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Title: Prevalence of the prion gene E211K variant in U.S. cattle

item Heaton, Michael - Mike
item Keele, John
item Harhay, Gregory
item Richt, Juergen
item Koohmaraie, Mohammad
item Wheeler, Tommy
item Shackelford, Steven
item Casas, Eduardo
item King, David - Andy
item Sonstegard, Tad
item Van Tassell, Curtis - Curt
item Chase, Chadwick - Chad
item Smith, Timothy - Tim
item Clawson, Michael - Mike

Submitted to: Meeting Abstract
Publication Type: Abstract Only
Publication Acceptance Date: 10/5/2007
Publication Date: 1/2/2008
Citation: Heaton, M.P., Keele, J.W., Harhay, G.P., Richt, J., Koohmaraie, M., Wheeler, T.L., Shackelford, S.D., Casas, E., King, D.A., Sonstegard, T.S., Van Tassell, C.P., Neibergs, H.L., Chase, C.C., Kalbfleisch, T.S., Smith, T.P., Clawson, M.L., Laegreid, W.W. 2008. Prevalence of the prion gene E211K variant in U.S. cattle (abstract). Plant and Animal Genome XVI Conference. Poster No. P538.

Interpretive Summary:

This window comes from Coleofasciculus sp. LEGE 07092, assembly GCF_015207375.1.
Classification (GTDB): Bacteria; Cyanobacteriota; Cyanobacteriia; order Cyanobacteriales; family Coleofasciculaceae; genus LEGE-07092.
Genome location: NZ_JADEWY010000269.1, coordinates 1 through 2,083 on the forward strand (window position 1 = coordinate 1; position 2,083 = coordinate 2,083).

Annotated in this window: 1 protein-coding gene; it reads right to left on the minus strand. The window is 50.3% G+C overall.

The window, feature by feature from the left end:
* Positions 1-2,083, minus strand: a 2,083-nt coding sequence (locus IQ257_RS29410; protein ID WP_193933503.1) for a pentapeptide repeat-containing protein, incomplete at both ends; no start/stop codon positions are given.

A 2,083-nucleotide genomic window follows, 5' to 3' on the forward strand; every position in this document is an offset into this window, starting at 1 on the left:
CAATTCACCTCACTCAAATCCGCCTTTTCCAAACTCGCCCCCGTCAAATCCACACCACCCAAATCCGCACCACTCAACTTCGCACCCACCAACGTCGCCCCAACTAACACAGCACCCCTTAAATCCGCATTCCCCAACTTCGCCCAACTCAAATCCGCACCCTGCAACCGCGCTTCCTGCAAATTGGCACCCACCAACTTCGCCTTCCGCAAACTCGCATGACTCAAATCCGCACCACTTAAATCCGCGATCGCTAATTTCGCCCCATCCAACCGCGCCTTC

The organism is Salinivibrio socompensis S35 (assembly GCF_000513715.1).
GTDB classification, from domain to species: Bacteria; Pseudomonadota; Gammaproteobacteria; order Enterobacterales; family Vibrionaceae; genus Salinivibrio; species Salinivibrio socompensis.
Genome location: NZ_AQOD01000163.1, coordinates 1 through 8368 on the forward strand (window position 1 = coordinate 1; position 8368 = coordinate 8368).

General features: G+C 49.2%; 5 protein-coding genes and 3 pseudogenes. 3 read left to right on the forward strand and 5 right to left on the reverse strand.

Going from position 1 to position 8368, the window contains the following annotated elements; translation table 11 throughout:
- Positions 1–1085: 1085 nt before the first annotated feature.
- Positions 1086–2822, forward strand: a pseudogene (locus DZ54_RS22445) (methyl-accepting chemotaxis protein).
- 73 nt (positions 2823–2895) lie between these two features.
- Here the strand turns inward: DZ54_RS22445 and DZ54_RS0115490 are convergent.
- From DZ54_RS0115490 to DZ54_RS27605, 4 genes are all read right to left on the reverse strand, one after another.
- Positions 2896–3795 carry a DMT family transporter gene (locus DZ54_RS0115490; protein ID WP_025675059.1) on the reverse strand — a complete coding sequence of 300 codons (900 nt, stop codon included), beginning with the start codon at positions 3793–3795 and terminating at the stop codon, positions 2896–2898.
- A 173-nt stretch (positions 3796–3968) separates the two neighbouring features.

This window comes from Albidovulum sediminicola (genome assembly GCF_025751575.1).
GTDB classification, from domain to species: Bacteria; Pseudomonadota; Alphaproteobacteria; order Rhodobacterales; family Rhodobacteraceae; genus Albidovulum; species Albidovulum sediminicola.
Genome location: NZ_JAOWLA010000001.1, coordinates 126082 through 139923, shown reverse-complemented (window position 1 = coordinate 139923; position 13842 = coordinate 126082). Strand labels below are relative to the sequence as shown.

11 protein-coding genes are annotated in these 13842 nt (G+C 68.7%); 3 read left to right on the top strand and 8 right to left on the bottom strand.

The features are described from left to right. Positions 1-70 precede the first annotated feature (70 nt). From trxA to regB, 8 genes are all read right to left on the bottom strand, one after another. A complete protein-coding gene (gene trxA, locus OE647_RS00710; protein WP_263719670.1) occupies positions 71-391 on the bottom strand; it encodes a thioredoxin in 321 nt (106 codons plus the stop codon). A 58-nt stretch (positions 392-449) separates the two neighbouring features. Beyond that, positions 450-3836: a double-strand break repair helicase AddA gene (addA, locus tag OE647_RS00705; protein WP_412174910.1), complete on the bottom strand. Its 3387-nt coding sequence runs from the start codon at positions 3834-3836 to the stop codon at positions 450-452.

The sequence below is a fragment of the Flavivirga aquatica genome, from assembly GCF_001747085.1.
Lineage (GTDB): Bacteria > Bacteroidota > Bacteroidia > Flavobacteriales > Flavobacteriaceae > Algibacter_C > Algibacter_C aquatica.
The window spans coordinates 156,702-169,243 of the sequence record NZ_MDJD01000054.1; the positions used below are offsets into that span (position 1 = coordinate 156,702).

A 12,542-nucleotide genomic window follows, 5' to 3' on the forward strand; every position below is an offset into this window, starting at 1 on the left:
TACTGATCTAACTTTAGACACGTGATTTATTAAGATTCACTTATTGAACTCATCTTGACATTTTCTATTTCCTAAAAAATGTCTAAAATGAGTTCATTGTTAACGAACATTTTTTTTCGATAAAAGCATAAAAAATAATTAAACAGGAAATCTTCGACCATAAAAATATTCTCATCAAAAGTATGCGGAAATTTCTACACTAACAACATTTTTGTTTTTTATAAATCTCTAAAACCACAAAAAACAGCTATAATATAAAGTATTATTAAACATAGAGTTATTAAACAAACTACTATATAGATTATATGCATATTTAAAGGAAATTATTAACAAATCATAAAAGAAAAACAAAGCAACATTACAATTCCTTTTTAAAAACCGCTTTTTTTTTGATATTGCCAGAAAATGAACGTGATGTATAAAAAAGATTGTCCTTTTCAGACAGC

Technical Abstract: In 2006, an atypical U.S. case of bovine spongiform encephalopathy (BSE) was discovered in Alabama and later reported to be polymorphic for glutamate (E) and lysine (K) codons at position 211 in the bovine prion gene (PRNP) coding sequence. A bovine E211K mutation is important because it is analogous to the most common pathogenic mutation in humans (E200K) which causes hereditary Creutzfeldt-Jakob Disease, an autosomal dominant form of prion disease. The present report describes a high-throughput matrix-associated laser desorption/ionization-time-of-flight mass spectrometry (MALDI-TOF MS) genotype assay for scoring the PRNP E211K variant and its use to determine an upper limit for the K211 allele prevalence in U.S. cattle. The K211 allele was not detected in more than 5500 cattle, including those from five commercial beef processing plants in three states (3892 carcasses) and more than 1600 registered cattle from 30 breeds. Nearby polymorphisms in PRNP coding sequences obtained from more than 950 diverse purebred cattle (30 breeds) did not interfere with scoring E211 or K211 alleles. Based on cattle in this study, the prevalence of the E211K variant was estimated to be extremely low, less than 1 in 1800 cattle (based on 95% of the posterior distibution with a uniform prior). Consequently, high-throughput DNA testing may be required to identify carriers and further evaluate this allele as a risk factor for atypical BSE.